Virtual Wedding Ceremonies

Bride and groom figurines on a laptop

A virtual wedding ceremony can bring a wedding date closer with little planning, and bring friends and family from all over the world together to witness the event.

What a Virtual Wedding Ceremony Is Like

There are two ways to enjoy a virtual wedding: In a chat room or in a media player like Windows Media Player (webcasting). If you go the chat room route, there will likely be a cap on your number of guests, but they will be able to communicate too. There could even be graphics like those found at, from the first virtual wedding in history, May 8, 1996.

The webcasting route takes viewers to the live scene of your wedding, with all of its floral beauty, verbal vows, and the works. However, your guests can only watch - they can't talk back. You could always schedule a chat afterward if desired, either after or even during the live reception.

Virtual Planning

You can't get married completely without planning anything. Here are some things to think about:

  • You'll have to propose, of course. You can even do that online.
  • Come up with a guest list. They'll need internet access, of course. You can e-vite them, or if you wish, send snail mail invitations for keepsakes and old fashioned flair. You may still have to send out email invites to include ID numbers for your guests. They may be required to enter them at the virtual chapel to get in.
  • You still need to set a time, date, and place.
  • If you go the webcasting route, you'll have to plan ahead for the webcast crewmember to attend the wedding.
  • You'll have to go through the normal steps of acquiring a marriage certificate for it to be legal.
  • You'll want to plan all the details you're interested in - attire, flowers, a special evening, etc.

Why Say "I Do" Online

Why would you even want to say "I do" at a virtual wedding ceremony? Practicality and sentimentality. Or a sense of urgency, perhaps.

Practical Reasons

Not everyone dreams about the day they get to put on a fluffy white dress, have their hair spun into an updo with ringlets, plan out every last detail of the day like a careful itinerary, or even share a kiss after the phrase "I now pronounce you…" Some people just aren't that into the details, but they do want to get married. A virtual ceremony is a frills-free way of doing it.

Friends move. People make friends online. Why only invite locals to a ceremony? Online ceremonies offer everyone the same chance to share the special moment, no matter what their budget. It also takes the place of using elopement to keep the stress levels down, but you get to have your friends there to "witness" the event. If your friends and family would normally have to spend money traveling, they don't have to worry about saving up to attend a virtual wedding.

Urgency's another reason to consider an online ceremony. Especially with the military activity--several deployments, extended tours-sometimes you just can't (or don't want to) wait anymore. Again, online chapels make weddings happen sooner than later.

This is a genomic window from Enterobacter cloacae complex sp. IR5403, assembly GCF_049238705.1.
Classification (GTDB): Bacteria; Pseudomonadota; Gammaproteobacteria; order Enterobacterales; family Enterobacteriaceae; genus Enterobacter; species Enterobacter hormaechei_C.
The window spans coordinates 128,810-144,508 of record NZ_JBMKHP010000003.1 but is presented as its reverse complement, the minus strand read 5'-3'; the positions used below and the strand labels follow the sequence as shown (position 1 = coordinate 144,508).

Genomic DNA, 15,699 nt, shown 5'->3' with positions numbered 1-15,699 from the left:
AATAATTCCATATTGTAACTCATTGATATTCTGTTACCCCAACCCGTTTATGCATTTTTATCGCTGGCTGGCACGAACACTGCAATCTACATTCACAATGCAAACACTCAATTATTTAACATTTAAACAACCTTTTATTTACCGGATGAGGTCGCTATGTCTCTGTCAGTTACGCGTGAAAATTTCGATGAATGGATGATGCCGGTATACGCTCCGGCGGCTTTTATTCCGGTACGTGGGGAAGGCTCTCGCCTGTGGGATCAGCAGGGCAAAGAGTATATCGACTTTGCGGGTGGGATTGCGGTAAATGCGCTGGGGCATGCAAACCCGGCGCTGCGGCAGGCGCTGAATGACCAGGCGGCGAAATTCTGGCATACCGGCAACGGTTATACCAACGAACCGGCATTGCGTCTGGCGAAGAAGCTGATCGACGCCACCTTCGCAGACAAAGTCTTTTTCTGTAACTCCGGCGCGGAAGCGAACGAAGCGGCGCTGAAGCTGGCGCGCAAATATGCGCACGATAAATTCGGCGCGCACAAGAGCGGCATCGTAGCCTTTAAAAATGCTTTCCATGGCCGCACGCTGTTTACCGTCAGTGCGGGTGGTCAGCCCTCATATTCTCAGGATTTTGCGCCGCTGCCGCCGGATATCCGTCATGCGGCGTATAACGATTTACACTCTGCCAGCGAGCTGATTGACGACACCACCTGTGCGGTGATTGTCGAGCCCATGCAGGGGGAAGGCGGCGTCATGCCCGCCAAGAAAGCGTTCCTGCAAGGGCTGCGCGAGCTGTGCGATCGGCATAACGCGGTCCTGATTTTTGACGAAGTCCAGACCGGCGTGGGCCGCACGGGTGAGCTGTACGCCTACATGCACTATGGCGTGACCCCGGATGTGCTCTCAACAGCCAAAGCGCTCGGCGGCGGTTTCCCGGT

And most important for some couples, it's inexpensive!

Sentimental Reasons

Online dating and socializing are huge. If you met online, what better way than to celebrate your love by getting married online too? If you tend to make friends on the web, you can invite them all, too, and you never have to give out your home address. Again, the lack of desire to plan but the wish to invite all your friends and family fit into the sentimentality category as well. You'll be "surrounded" by your loved ones-without the headaches that come with planning everything from the date and time to the arrangement of the flowers in the to-be-tossed bouquet.

Virtual Wedding Chapels

A bride typing her vows on a laptop

Think you want to take the online plunge, but want to check out the chapel first? Here are a couple to consider:

  • is a Russian chapel online that allows you to send a proposal, invite guests, submit photos from the big day, even get a divorce.
  • Friends and Lovers offers the virtual I Thee Commit ceremony. You won't come away legally married, but you will get a printable certificate (which will display either the default vows or the ones you wrote to each other). There's also no one at the "ceremony" (and you have to be in the same room with your lover so that they may type in their answers, click the acceptance buttons, etc. You'll get to proceed to a virtual reception afterwards where all your friends can join you.

Webcasting Your Wedding

You're there. Your spouse-to-be is there. Guests can even be on-site. However, not everyone you love can attend, but they'd love to watch you say your vows. Webcasting's a great option. You can put your wedding-live-online, and all your friends and family can tune in to watch. Live Vows is a good place to start your research. It isn't exactly inexpensive, but it's cheaper than flying everyone in! Your guest list can be unlimited.

A Unique Way to Wed

A virtual wedding ceremony can be a unique way for a couple to exchange vows, whether they opt to put the entire ceremony online or just to webcast their nuptials so everyone can share their joy.

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Virtual Wedding Ceremonies